VR: from experiment to monetisation22 August 2016
It’s still very early days for virtual reality (VR) and the breathless predictions for its disruptive impact on everything from filmed entertainment to journalism need reining in. Nonetheless, it is reasonable to expect that VR will not repeat the failure
of stereo 3D.
JPMorgan Securities forecasts VR to be a $13.5 billion industry by 2020 mainly comprised of hardware sales topping 89.3 million units. Sales of consumer gear will only rocket if there’s content to watch but here too production seems to be growing at an astonishing pace.
IBC has made VR a conference theme reflecting its rapidly emerging impact on many points of media and entertainment.
Get yourself a primer with ‘VR and AR 101: The Masterclass’ (9 September, 16:00) as Solomon Rogers, founder and CEO of Rewind, takes a practical look at VR technology and how it can be used to produce content.
Broadcasters have spent the year road testing VR on everything from documentaries to talk shows with most of the development focused on live event broadcasts around
music and sports.
‘From TV to VR: A journey’ (9 September, 09:30) is Alex Mahon’s personal take. The ex-CEO of Shine Group and now CEO of technical boffins The Foundry, explains how traditional TV might move into the new world of VR
and special effects.
‘The Art and Technology of VR Storytelling’ (10 September, 11:45) is part of the IBC Big Screen Experience and examines the new medium from a creative standpoint asking how directors might guide a viewer through a scripted story and whether VR can be used to effectively create a cinematic experience? This will be followed by a lively discussion explaining the new cinematic vocabulary now being experimented with.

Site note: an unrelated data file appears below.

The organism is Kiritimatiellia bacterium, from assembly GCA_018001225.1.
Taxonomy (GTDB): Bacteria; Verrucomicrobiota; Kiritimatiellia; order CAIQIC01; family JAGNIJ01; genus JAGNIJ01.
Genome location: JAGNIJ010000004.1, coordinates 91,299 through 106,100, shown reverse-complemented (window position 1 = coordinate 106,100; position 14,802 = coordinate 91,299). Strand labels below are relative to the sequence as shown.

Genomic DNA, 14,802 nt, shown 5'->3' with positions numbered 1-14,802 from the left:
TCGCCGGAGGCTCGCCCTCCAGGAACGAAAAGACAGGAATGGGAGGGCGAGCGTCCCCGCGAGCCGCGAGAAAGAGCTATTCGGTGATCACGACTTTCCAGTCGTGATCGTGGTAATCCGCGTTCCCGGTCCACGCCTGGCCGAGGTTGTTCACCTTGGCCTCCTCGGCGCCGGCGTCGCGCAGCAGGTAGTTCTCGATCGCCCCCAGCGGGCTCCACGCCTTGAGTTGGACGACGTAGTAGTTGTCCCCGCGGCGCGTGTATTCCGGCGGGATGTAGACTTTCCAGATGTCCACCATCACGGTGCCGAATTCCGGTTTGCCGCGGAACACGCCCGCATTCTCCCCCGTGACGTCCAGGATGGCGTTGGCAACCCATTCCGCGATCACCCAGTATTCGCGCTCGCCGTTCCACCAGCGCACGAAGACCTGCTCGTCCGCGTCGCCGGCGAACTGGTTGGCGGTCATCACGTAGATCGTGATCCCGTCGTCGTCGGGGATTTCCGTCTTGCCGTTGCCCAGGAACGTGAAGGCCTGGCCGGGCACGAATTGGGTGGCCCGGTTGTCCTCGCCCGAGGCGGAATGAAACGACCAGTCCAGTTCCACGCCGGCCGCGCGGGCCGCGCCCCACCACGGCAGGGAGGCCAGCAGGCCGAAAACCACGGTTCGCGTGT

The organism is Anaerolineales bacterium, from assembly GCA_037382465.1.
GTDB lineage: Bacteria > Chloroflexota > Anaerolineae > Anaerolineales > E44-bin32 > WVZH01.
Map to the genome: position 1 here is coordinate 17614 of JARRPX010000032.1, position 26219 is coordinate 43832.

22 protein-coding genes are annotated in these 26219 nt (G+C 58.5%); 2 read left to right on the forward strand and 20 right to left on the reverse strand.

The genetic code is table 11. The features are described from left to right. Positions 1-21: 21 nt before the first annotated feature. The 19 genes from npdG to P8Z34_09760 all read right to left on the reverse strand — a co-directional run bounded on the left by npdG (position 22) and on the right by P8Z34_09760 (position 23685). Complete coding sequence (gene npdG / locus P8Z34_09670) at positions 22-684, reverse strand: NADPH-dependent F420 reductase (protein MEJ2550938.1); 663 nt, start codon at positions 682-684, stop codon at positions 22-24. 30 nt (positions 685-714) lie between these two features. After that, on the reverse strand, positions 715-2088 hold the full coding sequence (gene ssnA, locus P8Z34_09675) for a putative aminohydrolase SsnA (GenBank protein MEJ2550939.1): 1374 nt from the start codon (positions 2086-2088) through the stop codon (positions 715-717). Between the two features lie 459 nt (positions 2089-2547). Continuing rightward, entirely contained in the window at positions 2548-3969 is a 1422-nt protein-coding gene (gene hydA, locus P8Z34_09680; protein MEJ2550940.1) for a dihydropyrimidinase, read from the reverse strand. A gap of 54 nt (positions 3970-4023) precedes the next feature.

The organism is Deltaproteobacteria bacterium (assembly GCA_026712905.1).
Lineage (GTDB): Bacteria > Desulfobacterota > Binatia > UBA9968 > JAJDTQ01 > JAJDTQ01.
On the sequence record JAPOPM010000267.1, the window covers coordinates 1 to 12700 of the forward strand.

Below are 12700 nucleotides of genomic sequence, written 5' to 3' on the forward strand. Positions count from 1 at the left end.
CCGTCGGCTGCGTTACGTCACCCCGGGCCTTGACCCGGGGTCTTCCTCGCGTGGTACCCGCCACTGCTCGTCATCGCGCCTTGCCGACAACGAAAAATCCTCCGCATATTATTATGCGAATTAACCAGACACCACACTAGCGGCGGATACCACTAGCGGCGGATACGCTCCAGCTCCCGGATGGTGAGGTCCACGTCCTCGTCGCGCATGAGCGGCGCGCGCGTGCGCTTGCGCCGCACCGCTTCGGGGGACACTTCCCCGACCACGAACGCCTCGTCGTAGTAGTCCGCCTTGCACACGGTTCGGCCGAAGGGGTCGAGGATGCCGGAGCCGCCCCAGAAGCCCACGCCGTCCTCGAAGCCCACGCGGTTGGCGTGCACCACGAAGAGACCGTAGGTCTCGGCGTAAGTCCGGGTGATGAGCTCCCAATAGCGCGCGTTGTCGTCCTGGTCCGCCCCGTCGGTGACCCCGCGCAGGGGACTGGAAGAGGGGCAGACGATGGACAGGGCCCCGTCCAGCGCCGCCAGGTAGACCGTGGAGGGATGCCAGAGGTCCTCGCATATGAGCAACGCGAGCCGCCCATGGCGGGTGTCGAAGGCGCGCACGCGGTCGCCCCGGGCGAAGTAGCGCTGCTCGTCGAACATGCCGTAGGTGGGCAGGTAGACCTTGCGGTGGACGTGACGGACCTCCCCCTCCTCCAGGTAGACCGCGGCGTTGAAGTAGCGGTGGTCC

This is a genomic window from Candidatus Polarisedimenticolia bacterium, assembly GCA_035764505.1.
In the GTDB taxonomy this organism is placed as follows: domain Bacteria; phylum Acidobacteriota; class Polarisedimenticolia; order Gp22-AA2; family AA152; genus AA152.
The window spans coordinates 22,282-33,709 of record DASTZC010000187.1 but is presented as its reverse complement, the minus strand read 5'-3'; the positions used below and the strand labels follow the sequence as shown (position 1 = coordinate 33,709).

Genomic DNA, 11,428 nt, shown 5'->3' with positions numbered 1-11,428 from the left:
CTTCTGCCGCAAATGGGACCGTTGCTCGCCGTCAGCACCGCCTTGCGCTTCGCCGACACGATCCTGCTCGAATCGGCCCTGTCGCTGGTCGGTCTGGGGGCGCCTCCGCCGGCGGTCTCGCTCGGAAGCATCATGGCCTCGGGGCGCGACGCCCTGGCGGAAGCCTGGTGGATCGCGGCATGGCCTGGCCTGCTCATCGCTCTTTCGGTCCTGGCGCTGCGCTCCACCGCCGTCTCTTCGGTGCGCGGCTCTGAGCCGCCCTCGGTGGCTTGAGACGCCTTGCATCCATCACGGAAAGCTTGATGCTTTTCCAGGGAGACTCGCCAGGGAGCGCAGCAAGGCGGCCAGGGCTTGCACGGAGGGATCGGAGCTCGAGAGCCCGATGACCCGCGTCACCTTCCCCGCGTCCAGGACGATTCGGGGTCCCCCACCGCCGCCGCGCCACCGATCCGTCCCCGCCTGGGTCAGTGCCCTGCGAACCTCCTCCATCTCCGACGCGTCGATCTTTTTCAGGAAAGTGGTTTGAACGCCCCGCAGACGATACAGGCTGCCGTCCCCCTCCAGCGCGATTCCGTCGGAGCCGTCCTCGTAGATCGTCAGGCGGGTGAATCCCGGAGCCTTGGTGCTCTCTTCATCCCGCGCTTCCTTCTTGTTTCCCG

This idea of new visual and audio grammar is explored in depth in a Paper session led by Simon Gauntlett, CTO of the DTG. ‘Exploring New Ideas in VR & 360º Immersive Media’ (10 September, 10:45) tackles issues like how we might create an environment for live 360-video distribution and how can mixed reality AR/VR and plain vanilla 2D HD TV be broadcast?
There are those who think VR is a great way for sponsors and content owners to reach the TV-marginalised millennials. A Rising Stars session ‘Virtual Reality: The new reality’ (10 September, 15:00) features expert commentary from Alexandre Jenny, senior director of Immersive
Media Solutions, GoPro and Michael Ford, a 360VR producer at Infinite Wisdom Studios. For a look into the future of VR and a possible technology solution to the problem of stitching multiple images together without parrallax issues, then take a look at light field, in particular a new set of light field cameras being brought to market by Lytro.
The company’s head of light field video, Jon Karafin poses the question: ‘Light Field Cameras: Technology that is indistinguishable from magic?’ (10 September, 09:30) and it’s up to you to answer.